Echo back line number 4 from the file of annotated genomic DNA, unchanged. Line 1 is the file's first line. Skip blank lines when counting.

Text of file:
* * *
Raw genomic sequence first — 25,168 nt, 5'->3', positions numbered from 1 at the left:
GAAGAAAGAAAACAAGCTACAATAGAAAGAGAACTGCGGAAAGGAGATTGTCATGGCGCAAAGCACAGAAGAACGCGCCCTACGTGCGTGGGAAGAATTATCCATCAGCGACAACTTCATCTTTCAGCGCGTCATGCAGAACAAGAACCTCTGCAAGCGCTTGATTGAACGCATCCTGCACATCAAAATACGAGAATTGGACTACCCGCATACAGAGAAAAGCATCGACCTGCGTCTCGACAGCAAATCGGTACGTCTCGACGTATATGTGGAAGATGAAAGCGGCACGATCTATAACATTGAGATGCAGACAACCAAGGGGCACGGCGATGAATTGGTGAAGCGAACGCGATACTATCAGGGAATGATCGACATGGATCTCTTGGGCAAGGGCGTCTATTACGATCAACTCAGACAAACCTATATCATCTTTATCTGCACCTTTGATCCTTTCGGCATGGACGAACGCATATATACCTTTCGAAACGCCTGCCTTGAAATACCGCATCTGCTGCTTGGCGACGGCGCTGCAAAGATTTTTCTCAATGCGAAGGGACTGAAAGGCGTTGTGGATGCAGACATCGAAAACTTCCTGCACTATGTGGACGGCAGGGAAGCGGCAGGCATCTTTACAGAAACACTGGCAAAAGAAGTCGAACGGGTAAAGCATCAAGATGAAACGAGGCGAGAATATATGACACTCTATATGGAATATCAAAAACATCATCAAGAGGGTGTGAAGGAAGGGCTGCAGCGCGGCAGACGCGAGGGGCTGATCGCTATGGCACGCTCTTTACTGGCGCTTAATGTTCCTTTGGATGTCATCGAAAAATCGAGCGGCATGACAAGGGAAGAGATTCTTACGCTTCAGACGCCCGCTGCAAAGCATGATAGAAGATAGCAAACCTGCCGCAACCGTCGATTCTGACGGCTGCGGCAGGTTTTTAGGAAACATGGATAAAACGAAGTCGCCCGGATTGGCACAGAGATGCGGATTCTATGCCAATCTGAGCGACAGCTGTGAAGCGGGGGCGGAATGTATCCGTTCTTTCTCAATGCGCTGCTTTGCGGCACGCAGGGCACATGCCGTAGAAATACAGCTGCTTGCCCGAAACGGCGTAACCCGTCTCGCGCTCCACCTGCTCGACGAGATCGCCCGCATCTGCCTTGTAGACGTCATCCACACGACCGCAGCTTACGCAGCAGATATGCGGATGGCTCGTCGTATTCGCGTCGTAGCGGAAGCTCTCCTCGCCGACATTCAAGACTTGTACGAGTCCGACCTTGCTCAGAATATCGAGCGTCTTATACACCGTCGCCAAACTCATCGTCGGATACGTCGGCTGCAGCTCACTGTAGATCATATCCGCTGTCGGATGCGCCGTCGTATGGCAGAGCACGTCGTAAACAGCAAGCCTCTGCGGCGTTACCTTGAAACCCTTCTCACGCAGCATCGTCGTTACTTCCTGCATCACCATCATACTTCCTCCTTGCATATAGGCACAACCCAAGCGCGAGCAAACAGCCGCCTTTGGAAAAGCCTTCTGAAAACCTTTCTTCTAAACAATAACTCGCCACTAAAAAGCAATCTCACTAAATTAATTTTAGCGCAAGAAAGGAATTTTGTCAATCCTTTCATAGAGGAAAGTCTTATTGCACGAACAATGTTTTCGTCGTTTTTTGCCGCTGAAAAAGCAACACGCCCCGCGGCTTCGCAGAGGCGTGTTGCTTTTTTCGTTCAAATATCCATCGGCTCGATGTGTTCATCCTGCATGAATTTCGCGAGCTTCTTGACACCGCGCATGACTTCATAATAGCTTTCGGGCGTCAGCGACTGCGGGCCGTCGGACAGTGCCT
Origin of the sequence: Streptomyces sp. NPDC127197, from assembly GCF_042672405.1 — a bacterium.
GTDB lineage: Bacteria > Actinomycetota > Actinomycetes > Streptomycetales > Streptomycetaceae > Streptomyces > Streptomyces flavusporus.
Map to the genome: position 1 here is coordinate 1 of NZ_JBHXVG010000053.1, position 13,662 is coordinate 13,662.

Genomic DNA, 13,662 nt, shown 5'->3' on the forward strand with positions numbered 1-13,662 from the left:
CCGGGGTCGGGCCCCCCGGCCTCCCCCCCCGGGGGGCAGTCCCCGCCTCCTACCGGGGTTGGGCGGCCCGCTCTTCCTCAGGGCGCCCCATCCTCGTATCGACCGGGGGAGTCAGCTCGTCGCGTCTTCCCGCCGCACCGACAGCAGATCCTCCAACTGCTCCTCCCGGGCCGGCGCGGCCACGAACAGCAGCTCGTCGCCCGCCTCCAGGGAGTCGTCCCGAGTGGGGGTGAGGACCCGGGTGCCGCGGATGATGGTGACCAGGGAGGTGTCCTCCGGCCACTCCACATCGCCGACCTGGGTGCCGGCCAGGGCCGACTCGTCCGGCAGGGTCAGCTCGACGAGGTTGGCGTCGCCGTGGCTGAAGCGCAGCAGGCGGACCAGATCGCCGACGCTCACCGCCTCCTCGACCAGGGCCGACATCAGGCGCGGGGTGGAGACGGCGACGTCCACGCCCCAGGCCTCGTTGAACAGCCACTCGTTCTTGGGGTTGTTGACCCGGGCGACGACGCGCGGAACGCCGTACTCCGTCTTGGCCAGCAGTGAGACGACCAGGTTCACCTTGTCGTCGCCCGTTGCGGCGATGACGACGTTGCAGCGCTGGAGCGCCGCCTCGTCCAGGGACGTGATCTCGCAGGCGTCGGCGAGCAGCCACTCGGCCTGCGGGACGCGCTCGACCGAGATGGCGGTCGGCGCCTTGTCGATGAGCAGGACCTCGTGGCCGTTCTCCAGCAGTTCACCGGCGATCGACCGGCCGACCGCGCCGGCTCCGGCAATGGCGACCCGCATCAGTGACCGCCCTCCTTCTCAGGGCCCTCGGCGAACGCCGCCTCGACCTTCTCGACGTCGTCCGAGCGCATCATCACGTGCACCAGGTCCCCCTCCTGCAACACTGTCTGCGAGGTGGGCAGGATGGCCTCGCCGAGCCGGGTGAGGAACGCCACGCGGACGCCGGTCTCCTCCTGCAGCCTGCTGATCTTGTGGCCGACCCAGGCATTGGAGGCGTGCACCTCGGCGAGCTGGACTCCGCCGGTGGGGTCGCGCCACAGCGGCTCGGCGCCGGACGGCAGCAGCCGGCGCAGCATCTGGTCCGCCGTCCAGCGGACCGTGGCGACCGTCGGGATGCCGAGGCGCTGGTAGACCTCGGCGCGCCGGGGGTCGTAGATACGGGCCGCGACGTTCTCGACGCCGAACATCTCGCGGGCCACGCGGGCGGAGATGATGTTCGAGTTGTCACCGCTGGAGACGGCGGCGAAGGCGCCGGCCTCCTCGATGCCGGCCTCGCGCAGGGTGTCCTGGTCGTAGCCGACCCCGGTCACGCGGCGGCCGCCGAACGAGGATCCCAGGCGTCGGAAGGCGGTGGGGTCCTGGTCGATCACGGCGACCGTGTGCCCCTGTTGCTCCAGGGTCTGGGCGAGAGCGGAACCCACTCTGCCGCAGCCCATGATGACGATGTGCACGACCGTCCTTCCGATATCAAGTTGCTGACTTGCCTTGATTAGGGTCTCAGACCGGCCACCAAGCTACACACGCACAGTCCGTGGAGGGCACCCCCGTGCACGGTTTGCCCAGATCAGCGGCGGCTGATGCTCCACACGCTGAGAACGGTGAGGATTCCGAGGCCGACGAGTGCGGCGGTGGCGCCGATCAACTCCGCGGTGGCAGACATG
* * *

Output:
GTDB lineage: Bacteria > Actinomycetota > Actinomycetes > Streptomycetales > Streptomycetaceae > Streptomyces > Streptomyces flavusporus.